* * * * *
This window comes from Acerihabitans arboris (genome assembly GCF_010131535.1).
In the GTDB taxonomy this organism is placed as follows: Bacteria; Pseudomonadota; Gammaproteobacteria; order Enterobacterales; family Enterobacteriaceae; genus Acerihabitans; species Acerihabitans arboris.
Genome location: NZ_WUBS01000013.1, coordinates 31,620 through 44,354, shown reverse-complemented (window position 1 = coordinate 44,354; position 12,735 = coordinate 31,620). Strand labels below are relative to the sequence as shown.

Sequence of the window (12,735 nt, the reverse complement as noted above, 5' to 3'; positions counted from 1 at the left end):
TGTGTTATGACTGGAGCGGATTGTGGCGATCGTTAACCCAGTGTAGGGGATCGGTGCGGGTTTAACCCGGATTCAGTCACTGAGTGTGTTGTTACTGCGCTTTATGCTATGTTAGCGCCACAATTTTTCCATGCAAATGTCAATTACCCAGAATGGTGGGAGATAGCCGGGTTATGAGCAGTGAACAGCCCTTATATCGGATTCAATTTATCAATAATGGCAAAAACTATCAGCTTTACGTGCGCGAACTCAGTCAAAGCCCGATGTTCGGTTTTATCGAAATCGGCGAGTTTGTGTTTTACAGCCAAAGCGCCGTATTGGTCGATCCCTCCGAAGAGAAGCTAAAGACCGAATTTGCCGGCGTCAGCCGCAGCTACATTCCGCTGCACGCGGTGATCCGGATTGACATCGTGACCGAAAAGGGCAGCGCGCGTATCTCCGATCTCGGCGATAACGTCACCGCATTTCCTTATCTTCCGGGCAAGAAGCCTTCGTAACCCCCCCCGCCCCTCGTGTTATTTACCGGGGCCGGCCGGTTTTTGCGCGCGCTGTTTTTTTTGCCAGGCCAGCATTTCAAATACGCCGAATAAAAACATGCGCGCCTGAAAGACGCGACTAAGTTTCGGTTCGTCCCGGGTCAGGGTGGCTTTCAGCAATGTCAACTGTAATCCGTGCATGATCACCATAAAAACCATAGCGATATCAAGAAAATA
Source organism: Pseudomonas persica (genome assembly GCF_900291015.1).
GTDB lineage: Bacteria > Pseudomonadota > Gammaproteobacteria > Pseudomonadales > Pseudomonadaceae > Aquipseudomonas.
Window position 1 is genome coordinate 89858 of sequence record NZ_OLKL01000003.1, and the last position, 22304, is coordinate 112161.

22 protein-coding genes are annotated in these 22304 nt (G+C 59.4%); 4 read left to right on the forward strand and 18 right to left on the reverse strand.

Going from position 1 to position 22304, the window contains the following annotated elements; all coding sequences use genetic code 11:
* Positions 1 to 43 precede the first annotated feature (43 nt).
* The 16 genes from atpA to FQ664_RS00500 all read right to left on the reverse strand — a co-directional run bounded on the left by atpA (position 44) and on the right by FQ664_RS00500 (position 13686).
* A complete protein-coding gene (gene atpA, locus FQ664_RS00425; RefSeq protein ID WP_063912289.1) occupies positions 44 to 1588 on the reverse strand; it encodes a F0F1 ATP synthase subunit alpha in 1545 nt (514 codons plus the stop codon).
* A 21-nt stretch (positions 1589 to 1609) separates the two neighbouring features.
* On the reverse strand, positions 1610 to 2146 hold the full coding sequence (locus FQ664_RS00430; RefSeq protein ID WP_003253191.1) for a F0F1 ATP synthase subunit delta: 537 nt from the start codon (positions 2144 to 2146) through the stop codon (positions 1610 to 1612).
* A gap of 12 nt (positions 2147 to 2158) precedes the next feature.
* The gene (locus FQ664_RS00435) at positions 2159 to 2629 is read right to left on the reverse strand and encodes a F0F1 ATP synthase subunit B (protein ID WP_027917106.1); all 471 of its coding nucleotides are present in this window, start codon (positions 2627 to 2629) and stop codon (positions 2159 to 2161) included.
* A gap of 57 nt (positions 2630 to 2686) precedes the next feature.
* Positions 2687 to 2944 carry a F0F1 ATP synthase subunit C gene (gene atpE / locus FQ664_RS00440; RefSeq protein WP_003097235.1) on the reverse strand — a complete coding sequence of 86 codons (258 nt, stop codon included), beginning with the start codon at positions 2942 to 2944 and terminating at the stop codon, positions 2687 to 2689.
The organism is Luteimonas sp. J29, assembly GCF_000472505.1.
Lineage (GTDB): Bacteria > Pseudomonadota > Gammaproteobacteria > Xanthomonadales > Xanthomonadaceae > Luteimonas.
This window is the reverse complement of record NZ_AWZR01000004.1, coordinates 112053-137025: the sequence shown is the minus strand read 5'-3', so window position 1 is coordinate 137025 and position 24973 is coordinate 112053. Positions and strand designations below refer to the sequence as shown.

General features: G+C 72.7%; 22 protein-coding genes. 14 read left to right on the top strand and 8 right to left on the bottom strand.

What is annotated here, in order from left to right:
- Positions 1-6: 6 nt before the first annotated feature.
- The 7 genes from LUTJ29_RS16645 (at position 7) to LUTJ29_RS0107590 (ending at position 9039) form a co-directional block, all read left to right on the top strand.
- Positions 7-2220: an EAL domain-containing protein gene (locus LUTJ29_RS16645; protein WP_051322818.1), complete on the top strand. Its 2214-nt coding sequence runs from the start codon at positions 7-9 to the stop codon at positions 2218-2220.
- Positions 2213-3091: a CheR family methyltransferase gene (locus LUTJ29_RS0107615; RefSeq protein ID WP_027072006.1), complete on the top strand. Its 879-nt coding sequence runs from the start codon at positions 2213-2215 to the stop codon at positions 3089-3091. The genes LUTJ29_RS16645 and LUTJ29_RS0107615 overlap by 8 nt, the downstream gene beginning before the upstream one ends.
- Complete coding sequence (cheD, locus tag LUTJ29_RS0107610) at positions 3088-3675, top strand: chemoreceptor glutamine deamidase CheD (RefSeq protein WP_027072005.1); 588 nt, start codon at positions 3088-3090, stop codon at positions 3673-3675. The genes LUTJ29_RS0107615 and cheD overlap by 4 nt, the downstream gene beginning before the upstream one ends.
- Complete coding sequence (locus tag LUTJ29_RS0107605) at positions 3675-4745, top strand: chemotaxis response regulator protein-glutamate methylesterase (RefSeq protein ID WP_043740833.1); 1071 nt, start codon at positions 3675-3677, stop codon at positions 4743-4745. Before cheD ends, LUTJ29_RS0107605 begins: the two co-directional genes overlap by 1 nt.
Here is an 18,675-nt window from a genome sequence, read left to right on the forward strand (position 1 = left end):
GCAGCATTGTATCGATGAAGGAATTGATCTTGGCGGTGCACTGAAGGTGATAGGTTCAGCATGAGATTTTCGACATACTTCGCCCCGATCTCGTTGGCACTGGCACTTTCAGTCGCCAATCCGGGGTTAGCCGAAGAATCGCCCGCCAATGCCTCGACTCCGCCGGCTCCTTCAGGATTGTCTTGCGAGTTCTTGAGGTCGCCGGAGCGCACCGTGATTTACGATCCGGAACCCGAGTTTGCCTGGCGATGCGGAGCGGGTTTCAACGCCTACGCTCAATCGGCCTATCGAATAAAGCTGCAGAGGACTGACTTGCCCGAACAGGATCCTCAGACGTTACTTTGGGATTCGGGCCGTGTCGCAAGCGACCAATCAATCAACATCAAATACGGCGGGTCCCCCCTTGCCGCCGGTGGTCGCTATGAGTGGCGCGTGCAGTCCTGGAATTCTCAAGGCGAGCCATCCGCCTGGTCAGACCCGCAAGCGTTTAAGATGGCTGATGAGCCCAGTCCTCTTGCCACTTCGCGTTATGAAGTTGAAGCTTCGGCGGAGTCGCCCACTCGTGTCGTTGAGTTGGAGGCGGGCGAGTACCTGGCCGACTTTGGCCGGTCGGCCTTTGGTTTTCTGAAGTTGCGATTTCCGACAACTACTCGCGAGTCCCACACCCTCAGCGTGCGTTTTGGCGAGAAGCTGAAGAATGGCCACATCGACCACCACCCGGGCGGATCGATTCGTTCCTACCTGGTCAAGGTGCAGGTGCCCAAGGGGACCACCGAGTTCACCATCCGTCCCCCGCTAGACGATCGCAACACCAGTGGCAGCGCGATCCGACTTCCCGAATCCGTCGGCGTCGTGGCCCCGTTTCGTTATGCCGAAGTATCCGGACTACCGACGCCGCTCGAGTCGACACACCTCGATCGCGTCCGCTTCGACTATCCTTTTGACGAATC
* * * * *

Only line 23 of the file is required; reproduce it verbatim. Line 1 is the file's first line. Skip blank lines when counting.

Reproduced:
General features: G+C 72.7%; 22 protein-coding genes. 14 read left to right on the top strand and 8 right to left on the bottom strand.